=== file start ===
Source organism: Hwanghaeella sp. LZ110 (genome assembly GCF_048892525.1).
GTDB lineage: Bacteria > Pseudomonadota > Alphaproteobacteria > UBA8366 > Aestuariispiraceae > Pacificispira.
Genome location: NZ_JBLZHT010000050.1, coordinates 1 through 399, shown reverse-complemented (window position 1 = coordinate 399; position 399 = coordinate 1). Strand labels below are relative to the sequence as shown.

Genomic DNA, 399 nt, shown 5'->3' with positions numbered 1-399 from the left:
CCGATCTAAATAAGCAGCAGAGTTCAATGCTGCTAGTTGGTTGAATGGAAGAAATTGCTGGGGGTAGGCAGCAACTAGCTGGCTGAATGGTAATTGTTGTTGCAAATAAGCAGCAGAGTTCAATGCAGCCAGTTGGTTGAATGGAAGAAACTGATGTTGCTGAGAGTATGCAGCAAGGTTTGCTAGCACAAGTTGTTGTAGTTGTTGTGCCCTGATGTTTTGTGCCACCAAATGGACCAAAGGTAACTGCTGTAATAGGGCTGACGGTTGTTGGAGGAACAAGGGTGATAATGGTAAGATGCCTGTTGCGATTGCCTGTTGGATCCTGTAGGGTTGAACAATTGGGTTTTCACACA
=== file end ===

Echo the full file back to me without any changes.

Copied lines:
Source organism: Hwanghaeella sp. LZ110 (genome assembly GCF_048892525.1).
GTDB lineage: Bacteria > Pseudomonadota > Alphaproteobacteria > UBA8366 > Aestuariispiraceae > Pacificispira.
Genome location: NZ_JBLZHT010000050.1, coordinates 1 through 399, shown reverse-complemented (window position 1 = coordinate 399; position 399 = coordinate 1). Strand labels below are relative to the sequence as shown.

Genomic DNA, 399 nt, shown 5'->3' with positions numbered 1-399 from the left:
CCGATCTAAATAAGCAGCAGAGTTCAATGCTGCTAGTTGGTTGAATGGAAGAAATTGCTGGGGGTAGGCAGCAACTAGCTGGCTGAATGGTAATTGTTGTTGCAAATAAGCAGCAGAGTTCAATGCAGCCAGTTGGTTGAATGGAAGAAACTGATGTTGCTGAGAGTATGCAGCAAGGTTTGCTAGCACAAGTTGTTGTAGTTGTTGTGCCCTGATGTTTTGTGCCACCAAATGGACCAAAGGTAACTGCTGTAATAGGGCTGACGGTTGTTGGAGGAACAAGGGTGATAATGGTAAGATGCCTGTTGCGATTGCCTGTTGGATCCTGTAGGGTTGAACAATTGGGTTTTCACACA